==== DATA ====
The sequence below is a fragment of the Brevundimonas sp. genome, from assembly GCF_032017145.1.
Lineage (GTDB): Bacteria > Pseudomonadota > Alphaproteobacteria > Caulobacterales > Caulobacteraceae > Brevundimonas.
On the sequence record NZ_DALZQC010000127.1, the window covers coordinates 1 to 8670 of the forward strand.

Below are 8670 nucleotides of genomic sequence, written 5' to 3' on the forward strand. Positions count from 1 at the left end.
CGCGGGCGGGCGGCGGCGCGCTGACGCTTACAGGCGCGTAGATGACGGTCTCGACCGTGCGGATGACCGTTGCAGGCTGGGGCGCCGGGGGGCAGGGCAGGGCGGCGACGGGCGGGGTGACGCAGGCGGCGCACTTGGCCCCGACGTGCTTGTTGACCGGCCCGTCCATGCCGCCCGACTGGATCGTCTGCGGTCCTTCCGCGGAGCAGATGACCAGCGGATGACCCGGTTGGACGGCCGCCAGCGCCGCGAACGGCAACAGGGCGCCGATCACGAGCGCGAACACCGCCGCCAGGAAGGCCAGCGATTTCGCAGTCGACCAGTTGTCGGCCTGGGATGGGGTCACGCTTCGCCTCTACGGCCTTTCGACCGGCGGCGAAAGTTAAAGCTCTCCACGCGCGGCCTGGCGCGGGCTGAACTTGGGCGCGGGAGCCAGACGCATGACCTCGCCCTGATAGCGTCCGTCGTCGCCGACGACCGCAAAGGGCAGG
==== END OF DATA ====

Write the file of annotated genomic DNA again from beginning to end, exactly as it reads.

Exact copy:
The sequence below is a fragment of the Brevundimonas sp. genome, from assembly GCF_032017145.1.
Lineage (GTDB): Bacteria > Pseudomonadota > Alphaproteobacteria > Caulobacterales > Caulobacteraceae > Brevundimonas.
On the sequence record NZ_DALZQC010000127.1, the window covers coordinates 1 to 8670 of the forward strand.

Below are 8670 nucleotides of genomic sequence, written 5' to 3' on the forward strand. Positions count from 1 at the left end.
CGCGGGCGGGCGGCGGCGCGCTGACGCTTACAGGCGCGTAGATGACGGTCTCGACCGTGCGGATGACCGTTGCAGGCTGGGGCGCCGGGGGGCAGGGCAGGGCGGCGACGGGCGGGGTGACGCAGGCGGCGCACTTGGCCCCGACGTGCTTGTTGACCGGCCCGTCCATGCCGCCCGACTGGATCGTCTGCGGTCCTTCCGCGGAGCAGATGACCAGCGGATGACCCGGTTGGACGGCCGCCAGCGCCGCGAACGGCAACAGGGCGCCGATCACGAGCGCGAACACCGCCGCCAGGAAGGCCAGCGATTTCGCAGTCGACCAGTTGTCGGCCTGGGATGGGGTCACGCTTCGCCTCTACGGCCTTTCGACCGGCGGCGAAAGTTAAAGCTCTCCACGCGCGGCCTGGCGCGGGCTGAACTTGGGCGCGGGAGCCAGACGCATGACCTCGCCCTGATAGCGTCCGTCGTCGCCGACGACCGCAAAGGGCAGG